On 06Apr2012 20:25, Steven D'Aprano <email@example.com> wrote: | Cameron Simpson wrote:
| > My core objective was to allow users to query for clocks, and ideally
| > enumerate and inspect all clocks. Without the caller having platform
| > specific knowledge.
| Clocks *are* platform specific -- not just in their availability, but also in
| the fine details of their semantics and behaviour. I don't think we can or
| should try to gloss over this.
This is why get_clock() returns a clock object, which can have metadata
exposing such details. Up to and including the name of the platform specific
library/system-call at its core.
The issue with monotonic() on its own is that the guarentees in the doco
will have to be fairly loose. That prevents the user learning about
"fine details of their semantics and behaviour". Glossing over this
stuff is exactly what offering _only_ a few genericly characterised
clock names (monotonic() et al) does. | If people are making decisions about timers
| without knowledge of what their platform supports, they're probably making
| poor decisions. Even the venerable time.time() and time.clock() differ between
| Linux and Windows.
time.clock() does, as (you?) clearly demonstrated elsewhere.
time.time()? (Aside from precision?) | > Allowing for the sake of discussion that this is desirable, what would
| > you propose as an API instead of get_clock() (and its friend, get_clocks()
| > for enumeration, that I should stuff into the code).
| The old ways are the best. We don't have math.get_trig() and math.get_trigs()
| functions for querying trigonometric functions, we just expose the functions
| I think the way to enumerate and inspect all clocks is with the tried and true
| Python introspection tools that people use on all other functions:
| * use dir(time) to see a list of names available in the module
So, they see "monotonic". Does that tell them much about fine details? | * use help(time) to read their help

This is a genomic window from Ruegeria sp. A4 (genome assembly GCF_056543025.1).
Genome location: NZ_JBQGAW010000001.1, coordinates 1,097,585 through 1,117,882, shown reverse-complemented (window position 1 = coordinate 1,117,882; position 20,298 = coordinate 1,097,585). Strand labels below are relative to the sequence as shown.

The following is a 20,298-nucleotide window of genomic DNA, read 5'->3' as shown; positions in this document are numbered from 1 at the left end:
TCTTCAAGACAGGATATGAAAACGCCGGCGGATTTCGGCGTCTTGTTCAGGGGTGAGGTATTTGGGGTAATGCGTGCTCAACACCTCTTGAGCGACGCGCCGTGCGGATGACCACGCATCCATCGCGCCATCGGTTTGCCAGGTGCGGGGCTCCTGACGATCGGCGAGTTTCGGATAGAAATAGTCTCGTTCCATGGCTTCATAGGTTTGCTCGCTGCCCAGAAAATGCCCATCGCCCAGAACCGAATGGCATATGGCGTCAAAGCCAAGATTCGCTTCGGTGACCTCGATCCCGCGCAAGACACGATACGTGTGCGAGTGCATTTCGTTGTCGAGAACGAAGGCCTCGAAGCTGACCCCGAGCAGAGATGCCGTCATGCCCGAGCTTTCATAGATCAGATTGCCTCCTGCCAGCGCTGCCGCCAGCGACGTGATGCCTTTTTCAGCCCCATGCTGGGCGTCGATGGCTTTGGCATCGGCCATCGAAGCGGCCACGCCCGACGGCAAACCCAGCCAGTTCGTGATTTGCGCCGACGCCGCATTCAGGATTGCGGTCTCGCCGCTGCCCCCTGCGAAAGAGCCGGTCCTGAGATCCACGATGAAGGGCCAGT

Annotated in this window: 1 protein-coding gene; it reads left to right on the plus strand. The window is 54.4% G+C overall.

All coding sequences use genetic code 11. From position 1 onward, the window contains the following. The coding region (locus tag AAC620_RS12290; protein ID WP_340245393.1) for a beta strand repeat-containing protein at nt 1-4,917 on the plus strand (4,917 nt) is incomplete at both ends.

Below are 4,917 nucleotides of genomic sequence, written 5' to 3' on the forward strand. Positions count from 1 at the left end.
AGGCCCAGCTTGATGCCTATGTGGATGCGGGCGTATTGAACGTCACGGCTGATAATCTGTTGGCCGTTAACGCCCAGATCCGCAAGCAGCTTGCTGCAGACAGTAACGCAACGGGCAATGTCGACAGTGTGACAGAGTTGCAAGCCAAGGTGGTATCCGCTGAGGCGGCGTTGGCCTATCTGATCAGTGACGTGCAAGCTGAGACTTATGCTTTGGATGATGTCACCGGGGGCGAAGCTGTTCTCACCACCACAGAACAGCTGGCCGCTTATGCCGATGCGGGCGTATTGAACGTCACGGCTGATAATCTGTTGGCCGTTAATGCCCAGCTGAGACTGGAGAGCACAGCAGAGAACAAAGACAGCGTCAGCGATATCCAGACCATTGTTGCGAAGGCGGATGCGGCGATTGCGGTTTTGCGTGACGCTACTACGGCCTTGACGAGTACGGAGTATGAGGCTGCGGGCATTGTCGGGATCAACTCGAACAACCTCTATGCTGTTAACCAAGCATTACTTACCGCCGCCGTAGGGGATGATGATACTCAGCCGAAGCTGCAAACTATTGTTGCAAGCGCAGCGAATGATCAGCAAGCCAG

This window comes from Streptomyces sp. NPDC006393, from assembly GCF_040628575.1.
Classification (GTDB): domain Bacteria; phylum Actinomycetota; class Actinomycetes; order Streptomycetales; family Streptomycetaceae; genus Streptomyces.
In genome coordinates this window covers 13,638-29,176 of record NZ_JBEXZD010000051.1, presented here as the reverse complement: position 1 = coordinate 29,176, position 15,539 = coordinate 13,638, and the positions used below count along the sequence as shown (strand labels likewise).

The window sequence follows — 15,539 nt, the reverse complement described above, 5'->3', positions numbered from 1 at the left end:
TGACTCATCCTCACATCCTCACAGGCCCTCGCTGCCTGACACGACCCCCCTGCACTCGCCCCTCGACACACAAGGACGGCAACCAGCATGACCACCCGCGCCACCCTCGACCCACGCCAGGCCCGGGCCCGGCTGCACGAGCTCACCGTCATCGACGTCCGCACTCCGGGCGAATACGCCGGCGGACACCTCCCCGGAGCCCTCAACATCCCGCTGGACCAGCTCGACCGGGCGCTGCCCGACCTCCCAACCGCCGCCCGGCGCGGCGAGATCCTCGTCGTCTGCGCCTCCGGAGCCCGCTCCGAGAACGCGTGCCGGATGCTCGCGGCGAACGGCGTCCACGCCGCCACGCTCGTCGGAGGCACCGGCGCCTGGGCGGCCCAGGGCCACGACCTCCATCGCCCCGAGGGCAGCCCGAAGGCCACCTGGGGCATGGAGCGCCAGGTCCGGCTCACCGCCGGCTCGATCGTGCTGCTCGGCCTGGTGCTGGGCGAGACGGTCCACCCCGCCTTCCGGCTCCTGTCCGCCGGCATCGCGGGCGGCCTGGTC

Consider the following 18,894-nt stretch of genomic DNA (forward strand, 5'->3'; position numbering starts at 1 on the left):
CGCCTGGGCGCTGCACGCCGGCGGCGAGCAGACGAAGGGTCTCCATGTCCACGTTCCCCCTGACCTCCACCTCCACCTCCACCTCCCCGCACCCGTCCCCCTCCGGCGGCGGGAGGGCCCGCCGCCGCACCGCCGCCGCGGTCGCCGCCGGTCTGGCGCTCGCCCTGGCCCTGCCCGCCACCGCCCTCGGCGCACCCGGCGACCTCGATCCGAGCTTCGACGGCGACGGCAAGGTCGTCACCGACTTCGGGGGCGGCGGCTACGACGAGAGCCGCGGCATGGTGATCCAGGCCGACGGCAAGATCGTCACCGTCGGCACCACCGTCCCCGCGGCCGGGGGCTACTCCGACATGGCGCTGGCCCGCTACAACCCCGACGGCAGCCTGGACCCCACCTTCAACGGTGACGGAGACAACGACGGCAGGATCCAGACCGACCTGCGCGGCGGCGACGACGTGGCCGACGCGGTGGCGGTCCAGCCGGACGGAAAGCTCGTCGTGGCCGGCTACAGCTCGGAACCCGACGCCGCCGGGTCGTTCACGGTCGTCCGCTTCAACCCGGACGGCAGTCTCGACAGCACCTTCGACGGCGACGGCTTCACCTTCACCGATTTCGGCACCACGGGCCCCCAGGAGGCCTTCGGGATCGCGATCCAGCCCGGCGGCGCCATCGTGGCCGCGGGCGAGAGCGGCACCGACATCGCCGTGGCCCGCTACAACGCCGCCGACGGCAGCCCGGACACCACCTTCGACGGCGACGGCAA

Useful only to humans, not programs. | * read the Fine Manual to find out more
Useful only to humans, not programs. | * use try... except... to detect the existence of a clock
Useful only for a fixed list of defined name. Works fine for monotonic,
highres, steady or whatever. And I would be ok with the module
presenting these only where available and concealing them otherwise,
thus raising AttributeError. Or ImportError ("from time import
monotonic"). | There's nothing special about clocks that needs anything more than this.
This I think is false. In fact, I think your own statement at the start
about glossing over fine details goes against this.
If I ask for a highres clock, I might well care _how_ precise it was.
If I ask for a steady clock, I might well care how large its slews were.
If I ask for a monotonic clock, I might well want to know if it tracks
wall clock time (even if by magic) or elapsed system run time (eg time
that stops increasing if the system is suspended, whereas wallclocks do
not). Example: a wallclock is nice for log timestamps. A system run time
clock is nice for profiling. They're both monotonic in some domain. | get_clock() looks like a factory function, but it actually isn't. It just
| selects from a small number of pre-existing clocks.
That number may still be a few. Victor's made it clear that Windows
has a choice of possible highres clocks, UNIX clock_getres() offers
several possible clock behaviours and an indication that a platform may
have several clocks embodying a subset of these, and may indeed offer
more clocks. | We should just expose
| those pre-existing clocks directly.
But exposing them _purely_ _by_ _name_ means inventing names for every single
platform clock, and knowing those names per platform. time.clock() is a